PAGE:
How to treat umbilical cord? - page 2

HI! I my unit we use alcool 70 once a day, after the bath, but ive been reading some contradiction literature... Some says to dont apply anything, others to apply iodopovidone, clorhexidine, ...... Read More

  1. by   crysobrn
    We use alcohol once a day, unless it gets wet or soiled. Sponge baths. We dont' treat cords with lines except the intial betadine.
  2. by   Mimi2RN
    Occasionally we'll find a granuloma under the little stump that's left after the baby has had lines. By the time the baby is two or three weeks old, alcohol is not going to help at all. That's when we have to get an order for silver nitrate sticks, tx by the doc.
  3. by   BittyBabyGrower
    Nothing on them here either.
  4. by   crissrn27
    hi to all, does anyone know of any studies supporting the no treatment to cords? We still do tripledye q day and alcohol with diapers and it talkes forever for them to fall off! Nevermind the complaints we get from parents about the "blue stuff" all over the babies bellies....and sometimes in other places!
  5. by   bethem
    All we do on our cords here is give them a quick swish with water at each nappy change. We tell the parents to keep the top of disposable nappies folded down so the cord is exposed to air, and suggest they use a Q-tip to wipe around the base of the stump. We tub-bath from the word go. Our bubs are generally problem-free (cord-wise, anyway); I haven't seen any infections in cords yet.
  6. by   PrudenceNurse
    The AWHONN recommendation is for NO antiseptic treatment at all; it actually shortens cord drop off time and does not increase rate of infection/omphalitis in developed countries. The evidence has been there since 2001, but because of our attending's concerns, we just changed practice this year.....sounds like some other people need to come into the present day of evidence -based nursing care too!

    I still can't find any evidence about whether anything should be done for "cord care" if there is a UAC/UVC in place....any thoughts?
  7. by   Eyeknit
    I dont remember seeing a cord problem in the three years I have worked at my current facility. We don't put anything on them and we do tub baths every three days. We don't treat them with anything when they have lines in either.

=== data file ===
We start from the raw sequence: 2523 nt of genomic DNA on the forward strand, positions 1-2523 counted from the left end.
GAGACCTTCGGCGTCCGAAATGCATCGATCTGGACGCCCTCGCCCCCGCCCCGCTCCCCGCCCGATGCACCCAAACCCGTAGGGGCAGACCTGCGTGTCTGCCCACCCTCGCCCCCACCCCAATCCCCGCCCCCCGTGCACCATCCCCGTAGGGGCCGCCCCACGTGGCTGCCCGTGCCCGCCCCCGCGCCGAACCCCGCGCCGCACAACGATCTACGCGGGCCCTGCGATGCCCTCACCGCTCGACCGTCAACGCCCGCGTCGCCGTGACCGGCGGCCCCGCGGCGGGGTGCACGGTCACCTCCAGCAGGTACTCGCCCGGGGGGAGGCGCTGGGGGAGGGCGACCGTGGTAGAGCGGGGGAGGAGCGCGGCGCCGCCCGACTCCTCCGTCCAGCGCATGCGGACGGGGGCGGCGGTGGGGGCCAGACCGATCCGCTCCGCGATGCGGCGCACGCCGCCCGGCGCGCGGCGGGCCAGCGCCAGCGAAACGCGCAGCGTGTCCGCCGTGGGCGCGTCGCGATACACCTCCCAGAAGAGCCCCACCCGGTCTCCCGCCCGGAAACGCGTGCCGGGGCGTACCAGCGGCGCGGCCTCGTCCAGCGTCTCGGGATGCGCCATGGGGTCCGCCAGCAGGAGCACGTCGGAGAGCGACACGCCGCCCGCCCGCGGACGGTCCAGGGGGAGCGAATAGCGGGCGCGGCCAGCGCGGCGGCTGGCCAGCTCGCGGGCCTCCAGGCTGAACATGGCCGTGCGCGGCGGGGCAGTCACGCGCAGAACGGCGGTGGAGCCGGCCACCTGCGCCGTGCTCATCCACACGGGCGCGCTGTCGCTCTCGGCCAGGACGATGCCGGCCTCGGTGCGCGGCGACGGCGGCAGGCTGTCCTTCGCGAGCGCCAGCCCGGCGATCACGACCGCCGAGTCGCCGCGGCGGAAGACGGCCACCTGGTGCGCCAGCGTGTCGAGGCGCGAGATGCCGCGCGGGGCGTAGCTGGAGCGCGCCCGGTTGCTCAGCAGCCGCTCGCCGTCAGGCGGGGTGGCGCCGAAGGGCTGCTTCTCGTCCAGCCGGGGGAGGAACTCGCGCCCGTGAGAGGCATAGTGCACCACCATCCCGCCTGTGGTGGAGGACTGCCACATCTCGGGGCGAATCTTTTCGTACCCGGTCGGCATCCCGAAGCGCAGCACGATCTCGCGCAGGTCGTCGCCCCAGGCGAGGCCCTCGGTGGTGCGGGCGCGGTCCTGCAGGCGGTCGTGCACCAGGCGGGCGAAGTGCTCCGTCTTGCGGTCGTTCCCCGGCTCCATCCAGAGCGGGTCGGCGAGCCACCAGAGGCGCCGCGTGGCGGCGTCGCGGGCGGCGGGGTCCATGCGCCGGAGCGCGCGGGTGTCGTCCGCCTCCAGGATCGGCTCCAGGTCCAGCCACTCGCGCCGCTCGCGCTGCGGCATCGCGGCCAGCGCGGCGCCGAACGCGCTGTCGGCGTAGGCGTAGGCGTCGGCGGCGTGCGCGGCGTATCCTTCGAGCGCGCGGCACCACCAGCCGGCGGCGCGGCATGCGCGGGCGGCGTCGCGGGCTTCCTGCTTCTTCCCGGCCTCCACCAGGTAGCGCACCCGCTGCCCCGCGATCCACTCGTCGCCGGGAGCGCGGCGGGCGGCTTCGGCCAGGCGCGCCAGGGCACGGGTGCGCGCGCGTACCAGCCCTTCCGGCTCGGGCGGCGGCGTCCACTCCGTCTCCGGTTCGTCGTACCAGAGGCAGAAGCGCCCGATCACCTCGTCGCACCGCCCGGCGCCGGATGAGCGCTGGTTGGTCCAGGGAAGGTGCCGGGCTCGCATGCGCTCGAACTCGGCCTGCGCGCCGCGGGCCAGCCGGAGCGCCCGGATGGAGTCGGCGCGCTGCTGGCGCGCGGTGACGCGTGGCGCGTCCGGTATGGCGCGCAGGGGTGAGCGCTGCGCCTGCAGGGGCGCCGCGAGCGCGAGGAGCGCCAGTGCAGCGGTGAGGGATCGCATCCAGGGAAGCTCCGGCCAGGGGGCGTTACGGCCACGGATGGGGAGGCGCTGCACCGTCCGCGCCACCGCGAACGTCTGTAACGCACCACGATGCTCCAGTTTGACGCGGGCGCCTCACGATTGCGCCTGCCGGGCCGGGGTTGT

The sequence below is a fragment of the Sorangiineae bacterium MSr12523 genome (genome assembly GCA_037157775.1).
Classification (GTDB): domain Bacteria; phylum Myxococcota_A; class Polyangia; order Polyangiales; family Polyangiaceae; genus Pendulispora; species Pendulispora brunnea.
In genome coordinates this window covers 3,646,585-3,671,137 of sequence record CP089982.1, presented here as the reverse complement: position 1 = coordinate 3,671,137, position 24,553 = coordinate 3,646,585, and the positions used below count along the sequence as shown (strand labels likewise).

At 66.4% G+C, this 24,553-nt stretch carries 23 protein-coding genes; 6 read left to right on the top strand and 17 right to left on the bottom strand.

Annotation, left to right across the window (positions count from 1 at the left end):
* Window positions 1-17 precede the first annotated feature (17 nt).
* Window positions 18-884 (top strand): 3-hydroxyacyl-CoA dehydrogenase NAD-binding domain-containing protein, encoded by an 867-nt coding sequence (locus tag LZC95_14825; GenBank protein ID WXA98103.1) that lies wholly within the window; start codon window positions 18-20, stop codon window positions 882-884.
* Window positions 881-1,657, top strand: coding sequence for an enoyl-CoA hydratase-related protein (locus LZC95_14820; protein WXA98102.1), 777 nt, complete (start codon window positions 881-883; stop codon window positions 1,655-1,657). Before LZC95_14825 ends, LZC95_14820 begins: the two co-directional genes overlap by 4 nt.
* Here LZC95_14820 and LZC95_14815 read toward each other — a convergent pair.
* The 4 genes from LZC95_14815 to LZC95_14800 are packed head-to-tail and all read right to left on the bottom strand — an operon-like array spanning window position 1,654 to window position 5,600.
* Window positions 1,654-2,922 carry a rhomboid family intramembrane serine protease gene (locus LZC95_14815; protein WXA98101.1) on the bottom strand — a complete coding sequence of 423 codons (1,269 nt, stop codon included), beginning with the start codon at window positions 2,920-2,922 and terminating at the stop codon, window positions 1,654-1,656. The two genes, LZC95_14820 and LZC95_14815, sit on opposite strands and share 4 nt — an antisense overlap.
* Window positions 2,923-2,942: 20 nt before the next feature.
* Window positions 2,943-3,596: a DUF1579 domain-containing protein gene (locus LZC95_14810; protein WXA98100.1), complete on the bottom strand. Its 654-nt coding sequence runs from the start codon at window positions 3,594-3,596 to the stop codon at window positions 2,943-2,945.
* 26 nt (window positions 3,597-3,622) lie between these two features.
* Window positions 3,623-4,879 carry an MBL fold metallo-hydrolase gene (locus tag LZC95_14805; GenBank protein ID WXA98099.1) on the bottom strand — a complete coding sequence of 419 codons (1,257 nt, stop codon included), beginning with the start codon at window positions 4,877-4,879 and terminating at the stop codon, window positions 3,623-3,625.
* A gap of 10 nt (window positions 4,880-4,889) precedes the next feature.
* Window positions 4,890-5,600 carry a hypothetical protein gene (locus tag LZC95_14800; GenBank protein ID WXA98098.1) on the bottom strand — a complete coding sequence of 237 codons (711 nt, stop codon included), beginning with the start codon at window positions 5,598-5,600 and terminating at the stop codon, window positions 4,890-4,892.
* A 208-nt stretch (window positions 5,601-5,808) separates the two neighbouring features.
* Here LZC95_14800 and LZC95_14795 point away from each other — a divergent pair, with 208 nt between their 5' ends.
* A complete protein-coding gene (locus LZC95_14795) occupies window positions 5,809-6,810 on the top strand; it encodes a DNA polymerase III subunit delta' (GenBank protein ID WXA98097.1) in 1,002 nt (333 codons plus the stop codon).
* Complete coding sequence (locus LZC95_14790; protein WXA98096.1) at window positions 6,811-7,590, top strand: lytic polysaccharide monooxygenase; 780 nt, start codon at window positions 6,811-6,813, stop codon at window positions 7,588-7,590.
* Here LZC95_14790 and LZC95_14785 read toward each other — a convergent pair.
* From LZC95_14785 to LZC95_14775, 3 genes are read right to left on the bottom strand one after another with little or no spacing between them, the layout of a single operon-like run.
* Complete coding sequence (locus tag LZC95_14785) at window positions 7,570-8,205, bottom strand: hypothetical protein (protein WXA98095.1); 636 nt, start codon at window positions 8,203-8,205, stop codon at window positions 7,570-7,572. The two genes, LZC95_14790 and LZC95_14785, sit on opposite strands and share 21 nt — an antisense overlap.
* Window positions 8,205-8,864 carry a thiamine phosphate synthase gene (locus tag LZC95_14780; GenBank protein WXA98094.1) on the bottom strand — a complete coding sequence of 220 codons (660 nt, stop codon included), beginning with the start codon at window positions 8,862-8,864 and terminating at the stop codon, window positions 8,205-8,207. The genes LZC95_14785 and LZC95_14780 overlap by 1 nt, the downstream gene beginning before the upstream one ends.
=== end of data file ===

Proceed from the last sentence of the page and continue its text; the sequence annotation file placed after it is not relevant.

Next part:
8. by   BabyLady
    We use alcohol twice a shift...nothing else.

    We do not use anything if there is a UAC or UVC....because one of the physicians found evidence that repeated exposure to alcohol and break down the catheter and make it more likely to snap during withdrawal...and well know how serious that is.
  9. by   HappyBunnyNurse
    Our policy is nothing if lines are in place. If no lines then we are suppose to trim and treat with triple dye then alcohol. I understand that research now points to letting it dry naturally but what should be done if you find a cord that has been "neglected". For example I had a 8 day old baby in an isolette whose cord was still as long as his arm! (cords are left long in delivery in case the baby needs lines; this baby didn't need lines but his cord was never trimmed). It was nice and dry, but the clamp was causing redness on his chest. I removed the clamp, trimmed the cord a little bit with scissors and placed him supine. (turns out he was happier supine anyway). Was it ok to trim the cord? There was no risk of bleeding because it was so old. Also what should be done to cords that have been soaked in urine? Sometimes I find a cord that was dry has become moist again because it has been allowed to "marinate" in a urine filled diaper. Is alcohol appropriate to dry it back out?
  10. by   HeartsOpenWide
    Does anyone have a link to the AWHONN statement? I went to their site but the only thing I could find was CNEs that you had to pay for to read.
  11. by   rn/writer
    We do nothing to the cords. Using alcohol actually dries the cord and turns it hard. That can make it take longer to fall off.
  12. by   ElvishDNP
    I wish we'd quit painting ours. We are using triple dye, because one of the pediatricians complained about how they weren't falling off quickly enough after d/c. I still tell parents what the EB recommendation is.
  13. by   darynash
    The skin care guidelines from AWHONN and NANN recommend that nothing be added to the umbilical cord. Their research has found that the cord actually falls off faster if nothing is applied to the cord. They also recommend tub baths from birth as tub baths are less noxious to the newborn than sponge bathing. The research has shown that it does not delay the cord falling off or an increase in infection of the cord.

    What we have all done in the past is based on tradition and not research. Time to step into the present and practice evidence-based nursing.:wink2: